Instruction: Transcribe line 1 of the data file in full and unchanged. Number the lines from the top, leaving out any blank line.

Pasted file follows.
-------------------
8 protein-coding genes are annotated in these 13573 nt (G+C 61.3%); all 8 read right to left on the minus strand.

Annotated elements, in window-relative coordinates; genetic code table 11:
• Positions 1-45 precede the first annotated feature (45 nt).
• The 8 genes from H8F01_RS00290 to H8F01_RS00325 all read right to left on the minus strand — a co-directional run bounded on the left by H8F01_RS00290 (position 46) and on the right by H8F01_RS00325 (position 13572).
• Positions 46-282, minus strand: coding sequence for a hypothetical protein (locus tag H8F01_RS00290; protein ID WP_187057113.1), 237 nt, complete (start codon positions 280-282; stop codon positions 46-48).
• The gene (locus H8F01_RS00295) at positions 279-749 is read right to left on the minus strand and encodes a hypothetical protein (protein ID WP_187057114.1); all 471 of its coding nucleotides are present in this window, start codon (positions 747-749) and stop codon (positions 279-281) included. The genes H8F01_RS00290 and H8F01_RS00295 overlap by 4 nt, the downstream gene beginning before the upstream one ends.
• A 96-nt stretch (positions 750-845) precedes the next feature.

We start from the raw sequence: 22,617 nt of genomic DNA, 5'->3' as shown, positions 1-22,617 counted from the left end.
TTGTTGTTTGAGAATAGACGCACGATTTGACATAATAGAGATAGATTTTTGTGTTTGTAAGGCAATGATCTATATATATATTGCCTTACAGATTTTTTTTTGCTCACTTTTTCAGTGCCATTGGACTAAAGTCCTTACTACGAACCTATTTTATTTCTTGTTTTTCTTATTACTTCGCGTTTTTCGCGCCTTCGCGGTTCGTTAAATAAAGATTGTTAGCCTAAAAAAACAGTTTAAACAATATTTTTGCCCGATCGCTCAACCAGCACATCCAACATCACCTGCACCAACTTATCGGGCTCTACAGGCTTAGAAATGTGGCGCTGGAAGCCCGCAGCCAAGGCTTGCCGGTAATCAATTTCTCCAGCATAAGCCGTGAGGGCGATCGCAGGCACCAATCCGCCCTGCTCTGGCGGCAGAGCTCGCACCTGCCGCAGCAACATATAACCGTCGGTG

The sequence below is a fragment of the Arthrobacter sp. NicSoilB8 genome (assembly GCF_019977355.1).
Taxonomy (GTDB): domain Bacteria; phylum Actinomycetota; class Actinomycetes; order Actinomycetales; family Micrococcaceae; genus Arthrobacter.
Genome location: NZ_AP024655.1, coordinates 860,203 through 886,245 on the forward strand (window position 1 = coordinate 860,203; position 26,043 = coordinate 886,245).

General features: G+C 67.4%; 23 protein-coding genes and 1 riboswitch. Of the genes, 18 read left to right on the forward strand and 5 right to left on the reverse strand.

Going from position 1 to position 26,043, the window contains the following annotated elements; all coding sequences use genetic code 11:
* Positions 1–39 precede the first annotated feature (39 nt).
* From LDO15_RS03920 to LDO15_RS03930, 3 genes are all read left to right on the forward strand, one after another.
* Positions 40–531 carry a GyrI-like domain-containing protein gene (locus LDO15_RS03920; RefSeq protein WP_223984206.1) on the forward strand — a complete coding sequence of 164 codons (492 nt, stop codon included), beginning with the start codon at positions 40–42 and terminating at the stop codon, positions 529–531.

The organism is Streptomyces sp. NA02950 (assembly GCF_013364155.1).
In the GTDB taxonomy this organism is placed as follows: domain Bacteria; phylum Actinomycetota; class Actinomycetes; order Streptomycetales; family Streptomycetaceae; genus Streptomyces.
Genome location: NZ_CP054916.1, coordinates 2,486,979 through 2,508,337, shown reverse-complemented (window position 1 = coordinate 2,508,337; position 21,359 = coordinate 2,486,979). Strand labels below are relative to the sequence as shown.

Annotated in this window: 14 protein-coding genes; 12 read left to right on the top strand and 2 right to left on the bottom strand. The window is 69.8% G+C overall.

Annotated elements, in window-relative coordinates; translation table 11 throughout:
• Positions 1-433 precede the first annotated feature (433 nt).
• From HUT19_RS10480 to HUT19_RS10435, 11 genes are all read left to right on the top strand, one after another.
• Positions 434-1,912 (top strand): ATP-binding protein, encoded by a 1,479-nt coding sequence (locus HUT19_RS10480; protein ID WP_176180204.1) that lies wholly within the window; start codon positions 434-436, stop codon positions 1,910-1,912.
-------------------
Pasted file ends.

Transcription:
8 protein-coding genes are annotated in these 13573 nt (G+C 61.3%); all 8 read right to left on the minus strand.